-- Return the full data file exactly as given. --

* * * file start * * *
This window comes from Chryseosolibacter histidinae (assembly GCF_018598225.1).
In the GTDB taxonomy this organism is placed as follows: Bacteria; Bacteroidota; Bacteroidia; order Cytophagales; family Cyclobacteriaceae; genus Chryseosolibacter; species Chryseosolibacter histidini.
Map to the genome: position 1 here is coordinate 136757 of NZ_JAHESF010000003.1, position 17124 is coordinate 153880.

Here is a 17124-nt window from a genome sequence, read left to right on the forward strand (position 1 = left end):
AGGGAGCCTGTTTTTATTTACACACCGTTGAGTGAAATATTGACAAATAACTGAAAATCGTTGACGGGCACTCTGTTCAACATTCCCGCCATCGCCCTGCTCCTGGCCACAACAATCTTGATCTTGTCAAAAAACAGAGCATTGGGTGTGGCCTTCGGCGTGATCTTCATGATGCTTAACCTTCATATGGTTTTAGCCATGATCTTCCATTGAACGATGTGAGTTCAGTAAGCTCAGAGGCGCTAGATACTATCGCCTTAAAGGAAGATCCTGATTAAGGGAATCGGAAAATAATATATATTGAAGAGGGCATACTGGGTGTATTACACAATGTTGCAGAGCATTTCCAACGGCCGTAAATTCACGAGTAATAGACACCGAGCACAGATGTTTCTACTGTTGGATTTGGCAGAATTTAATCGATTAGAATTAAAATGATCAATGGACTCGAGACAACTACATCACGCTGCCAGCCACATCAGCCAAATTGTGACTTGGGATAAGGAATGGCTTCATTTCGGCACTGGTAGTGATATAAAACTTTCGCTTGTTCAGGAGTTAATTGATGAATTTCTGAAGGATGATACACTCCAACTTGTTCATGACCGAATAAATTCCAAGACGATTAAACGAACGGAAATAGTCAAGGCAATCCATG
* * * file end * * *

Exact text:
This window comes from Chryseosolibacter histidinae (assembly GCF_018598225.1).
In the GTDB taxonomy this organism is placed as follows: Bacteria; Bacteroidota; Bacteroidia; order Cytophagales; family Cyclobacteriaceae; genus Chryseosolibacter; species Chryseosolibacter histidini.
Map to the genome: position 1 here is coordinate 136757 of NZ_JAHESF010000003.1, position 17124 is coordinate 153880.

Here is a 17124-nt window from a genome sequence, read left to right on the forward strand (position 1 = left end):
AGGGAGCCTGTTTTTATTTACACACCGTTGAGTGAAATATTGACAAATAACTGAAAATCGTTGACGGGCACTCTGTTCAACATTCCCGCCATCGCCCTGCTCCTGGCCACAACAATCTTGATCTTGTCAAAAAACAGAGCATTGGGTGTGGCCTTCGGCGTGATCTTCATGATGCTTAACCTTCATATGGTTTTAGCCATGATCTTCCATTGAACGATGTGAGTTCAGTAAGCTCAGAGGCGCTAGATACTATCGCCTTAAAGGAAGATCCTGATTAAGGGAATCGGAAAATAATATATATTGAAGAGGGCATACTGGGTGTATTACACAATGTTGCAGAGCATTTCCAACGGCCGTAAATTCACGAGTAATAGACACCGAGCACAGATGTTTCTACTGTTGGATTTGGCAGAATTTAATCGATTAGAATTAAAATGATCAATGGACTCGAGACAACTACATCACGCTGCCAGCCACATCAGCCAAATTGTGACTTGGGATAAGGAATGGCTTCATTTCGGCACTGGTAGTGATATAAAACTTTCGCTTGTTCAGGAGTTAATTGATGAATTTCTGAAGGATGATACACTCCAACTTGTTCATGACCGAATAAATTCCAAGACGATTAAACGAACGGAAATAGTCAAGGCAATCCATG